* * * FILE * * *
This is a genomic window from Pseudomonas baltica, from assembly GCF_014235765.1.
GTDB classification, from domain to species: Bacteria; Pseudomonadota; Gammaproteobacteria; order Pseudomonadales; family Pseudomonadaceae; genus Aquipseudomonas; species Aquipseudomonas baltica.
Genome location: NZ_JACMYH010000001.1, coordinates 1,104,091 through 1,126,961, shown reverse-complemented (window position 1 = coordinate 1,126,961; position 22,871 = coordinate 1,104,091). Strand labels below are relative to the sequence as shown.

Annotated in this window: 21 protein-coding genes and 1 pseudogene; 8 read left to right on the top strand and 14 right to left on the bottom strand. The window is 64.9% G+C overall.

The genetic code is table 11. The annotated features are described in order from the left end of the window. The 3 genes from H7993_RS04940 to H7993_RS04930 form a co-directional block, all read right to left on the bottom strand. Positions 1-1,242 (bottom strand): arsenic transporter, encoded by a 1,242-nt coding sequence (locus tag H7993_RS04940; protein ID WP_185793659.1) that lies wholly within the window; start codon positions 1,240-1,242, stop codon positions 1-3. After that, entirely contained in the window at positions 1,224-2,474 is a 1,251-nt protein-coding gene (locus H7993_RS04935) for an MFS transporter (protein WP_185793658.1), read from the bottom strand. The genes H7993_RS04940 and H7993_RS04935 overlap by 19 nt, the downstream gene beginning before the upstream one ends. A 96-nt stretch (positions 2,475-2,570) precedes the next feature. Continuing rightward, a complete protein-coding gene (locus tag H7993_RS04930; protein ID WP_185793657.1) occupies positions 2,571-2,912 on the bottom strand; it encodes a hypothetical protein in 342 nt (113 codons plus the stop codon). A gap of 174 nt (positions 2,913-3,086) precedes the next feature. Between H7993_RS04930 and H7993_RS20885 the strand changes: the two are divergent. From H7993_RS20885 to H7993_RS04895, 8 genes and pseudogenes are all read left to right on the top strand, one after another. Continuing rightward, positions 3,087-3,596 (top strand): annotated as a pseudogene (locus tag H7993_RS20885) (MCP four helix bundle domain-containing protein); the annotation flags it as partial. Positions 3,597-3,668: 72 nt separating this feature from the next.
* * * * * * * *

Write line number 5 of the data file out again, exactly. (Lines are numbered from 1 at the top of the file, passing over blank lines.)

The genetic code is table 11. The annotated features are described in order from the left end of the window. The 3 genes from H7993_RS04940 to H7993_RS04930 form a co-directional block, all read right to left on the bottom strand. Positions 1-1,242 (bottom strand): arsenic transporter, encoded by a 1,242-nt coding sequence (locus tag H7993_RS04940; protein ID WP_185793659.1) that lies wholly within the window; start codon positions 1,240-1,242, stop codon positions 1-3. After that, entirely contained in the window at positions 1,224-2,474 is a 1,251-nt protein-coding gene (locus H7993_RS04935) for an MFS transporter (protein WP_185793658.1), read from the bottom strand. The genes H7993_RS04940 and H7993_RS04935 overlap by 19 nt, the downstream gene beginning before the upstream one ends. A 96-nt stretch (positions 2,475-2,570) precedes the next feature. Continuing rightward, a complete protein-coding gene (locus tag H7993_RS04930; protein ID WP_185793657.1) occupies positions 2,571-2,912 on the bottom strand; it encodes a hypothetical protein in 342 nt (113 codons plus the stop codon). A gap of 174 nt (positions 2,913-3,086) precedes the next feature. Between H7993_RS04930 and H7993_RS20885 the strand changes: the two are divergent. From H7993_RS20885 to H7993_RS04895, 8 genes and pseudogenes are all read left to right on the top strand, one after another. Continuing rightward, positions 3,087-3,596 (top strand): annotated as a pseudogene (locus tag H7993_RS20885) (MCP four helix bundle domain-containing protein); the annotation flags it as partial. Positions 3,597-3,668: 72 nt separating this feature from the next.